My must have right now is my new pair of Rag & Bone booties. They are classic with a rustic edge and perfect with skinny jeans or skirts.
A tip to getting dressed daily::
My biggest tip (and generally this helps me) is to always wear clothes you feel really comfortable in. Whether its a flowy skirt or skin tight shorts -whatever you feel good in you will rock! I personally have a curvier figure so I feel best when I accentuate my waist or legs. Try and dress for your body type and you can never go wrong.
Tara Ellis –TEK Systems Account Manager
How would you describe your personal style? I would describe my personal style as Classic Chic. I love clean lines and simple, polished looks that are comfortable. I like to pair t-shirts and jeans with heels or a fun accessory to give a basic look a twist.
Style Motto:: Keep it simple and dress for yourself! My Granny always told me “just because it’s IN style doesn’t mean it’s YOUR style”. I think of her every time I get an urge to buy highwaisted pants!!
A tip to getting dressed daily:: I always double check for potential wardrobe malfunctions. There are few things worse than having a rip in your sweater, regretting not wearing a tank under a shirt that’s a bit too sheer, or the wrong color undies.
One must-have item for you:: I absolutely LOVE scarves… even in the summer I wear lightweight linen scarves to make a ordinary outfit stand out.
Where are your favorite places to shop? Banana Republic, J.Crew and BCBG’s clearance racks and of course, Target.
What new trend are you incorporating into your wardrobe for 2014? Leather moto leggings are at the top of my list for this winter.
Amanda Smith – Educator and Learning Leader at Byars Dowdy Elementary
Style Motto:: Something old, something new…a vintage/modern mix, with of course, comfort being the key!
Where are your favorite places to shop?
The Dressing Room, CAbi and Francesca’s but TJMaxx is my “go to” place to find a piece of fun.
A tip to getting dressed daily::
To me getting dressed is like me creating a piece of art…a little of this, a splash of that, and accessories for the finishing touch.
What new trend are you incorporating into your wardrobe for 2014? To me, 2014 is about layers and pops of color.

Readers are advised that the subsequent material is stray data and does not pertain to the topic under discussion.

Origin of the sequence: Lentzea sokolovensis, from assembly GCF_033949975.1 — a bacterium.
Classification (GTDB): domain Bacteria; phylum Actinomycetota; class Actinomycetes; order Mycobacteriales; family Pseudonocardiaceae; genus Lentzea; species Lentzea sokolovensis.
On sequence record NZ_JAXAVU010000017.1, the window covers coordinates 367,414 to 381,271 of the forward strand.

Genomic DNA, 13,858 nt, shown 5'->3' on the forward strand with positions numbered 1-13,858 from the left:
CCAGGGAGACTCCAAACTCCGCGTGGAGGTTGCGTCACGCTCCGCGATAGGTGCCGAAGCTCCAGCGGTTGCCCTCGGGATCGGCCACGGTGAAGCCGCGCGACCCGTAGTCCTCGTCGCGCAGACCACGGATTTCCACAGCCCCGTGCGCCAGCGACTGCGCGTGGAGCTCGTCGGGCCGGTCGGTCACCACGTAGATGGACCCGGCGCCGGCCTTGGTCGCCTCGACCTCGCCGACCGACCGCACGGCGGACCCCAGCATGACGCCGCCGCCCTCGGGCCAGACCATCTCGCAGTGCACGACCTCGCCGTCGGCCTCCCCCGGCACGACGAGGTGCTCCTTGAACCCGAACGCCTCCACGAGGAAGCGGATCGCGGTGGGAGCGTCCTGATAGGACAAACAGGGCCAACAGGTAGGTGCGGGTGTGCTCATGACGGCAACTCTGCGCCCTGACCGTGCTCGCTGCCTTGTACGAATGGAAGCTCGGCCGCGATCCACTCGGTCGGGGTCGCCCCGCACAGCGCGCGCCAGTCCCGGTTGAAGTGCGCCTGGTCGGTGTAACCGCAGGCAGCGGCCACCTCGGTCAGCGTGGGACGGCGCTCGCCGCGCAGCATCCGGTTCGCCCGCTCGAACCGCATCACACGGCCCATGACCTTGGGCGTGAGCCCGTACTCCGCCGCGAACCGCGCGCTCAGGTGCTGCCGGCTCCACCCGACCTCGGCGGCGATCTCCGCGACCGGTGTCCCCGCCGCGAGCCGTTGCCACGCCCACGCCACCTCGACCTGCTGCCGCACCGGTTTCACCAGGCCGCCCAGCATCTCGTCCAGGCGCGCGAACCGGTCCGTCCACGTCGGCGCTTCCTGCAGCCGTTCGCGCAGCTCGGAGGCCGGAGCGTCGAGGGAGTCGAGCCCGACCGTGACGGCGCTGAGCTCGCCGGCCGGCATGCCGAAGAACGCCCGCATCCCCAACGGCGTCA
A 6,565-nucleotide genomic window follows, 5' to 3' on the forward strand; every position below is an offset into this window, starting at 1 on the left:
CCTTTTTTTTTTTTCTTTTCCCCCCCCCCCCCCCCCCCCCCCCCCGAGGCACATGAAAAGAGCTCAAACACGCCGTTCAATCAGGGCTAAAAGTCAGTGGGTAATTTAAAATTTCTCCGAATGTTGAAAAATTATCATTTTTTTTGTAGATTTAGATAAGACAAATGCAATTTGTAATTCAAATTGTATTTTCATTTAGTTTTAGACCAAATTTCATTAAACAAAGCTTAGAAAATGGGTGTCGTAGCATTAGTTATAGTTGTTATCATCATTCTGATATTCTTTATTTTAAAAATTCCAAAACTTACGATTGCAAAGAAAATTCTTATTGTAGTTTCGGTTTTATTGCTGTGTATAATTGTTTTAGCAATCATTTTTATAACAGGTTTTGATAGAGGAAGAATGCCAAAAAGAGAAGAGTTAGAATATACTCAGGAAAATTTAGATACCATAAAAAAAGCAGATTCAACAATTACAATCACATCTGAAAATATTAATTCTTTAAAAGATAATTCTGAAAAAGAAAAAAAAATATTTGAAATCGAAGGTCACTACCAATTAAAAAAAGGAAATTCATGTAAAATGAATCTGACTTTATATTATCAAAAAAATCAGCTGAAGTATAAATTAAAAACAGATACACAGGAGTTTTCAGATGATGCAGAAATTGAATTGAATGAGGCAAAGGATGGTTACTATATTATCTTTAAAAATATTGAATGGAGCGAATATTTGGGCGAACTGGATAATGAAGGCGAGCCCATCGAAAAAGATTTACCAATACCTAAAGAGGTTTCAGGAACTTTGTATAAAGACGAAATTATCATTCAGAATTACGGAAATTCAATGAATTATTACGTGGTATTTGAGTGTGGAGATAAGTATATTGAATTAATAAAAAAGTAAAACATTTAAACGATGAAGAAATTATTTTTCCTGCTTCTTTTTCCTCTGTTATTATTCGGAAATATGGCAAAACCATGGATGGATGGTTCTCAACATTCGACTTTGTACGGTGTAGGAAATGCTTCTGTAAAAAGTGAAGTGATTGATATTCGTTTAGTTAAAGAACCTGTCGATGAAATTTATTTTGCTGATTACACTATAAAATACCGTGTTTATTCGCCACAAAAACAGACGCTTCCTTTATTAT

One must-have item for you:: My must-have is a great pair of boots!
Necole Bell – Makeup Artist/Owner of Beauty Boutique Salon, Spa & Apparel
Style Motto:: I wear the clothes; the clothes don’t wear me. There is nothing like getting out to dinner and realizing that the outfit you have on really wasn’t meant for you. In turn, I don’t make major fashion decisions with my girlfriends, because when I do, I tend to come home with what THEY should have bought!
One must-have item for you:: My must have is a great fitting pair of jeans…even if you have just one great pair. I have mine tailored just a little long so that I can wear them with heels or cuff them to wear with flats. Honestly, I think a great pair of jeans will take you just about anywhere.
What new trend are you incorporating into your wardrobe for 2014? I recently got married and in the move I somehow lost my old leather jacket. At this point, I’m not really sure if it was the style Gods or just bad luck, but my jacket didn’t make the move. I’m thinking that it somehow made it in the Goodwill pile… (Hmmm or did my husband do that as a payback for all his clothes that have mysteriously disappeared?) LOL. I was forced to invest in a new leather jacket. It’s Veda. I love it! Feels like I’ve had it for years. It’s easy and versatile and can be dressed up or down. This time I will keep a tight hold on it…no more hastily packed boxes to Goodwill!!
Joyce Badger – Former Curriculum Supervisor for Lebanon School District
How would you describe your personal style?
Simple and casual overall… I do like to make a basic outfit a little fun and funky with my accessories from boot, to belt, to necklace.
One must-have item for you::
Jewelry…I collect an absolute boatload of jewelry!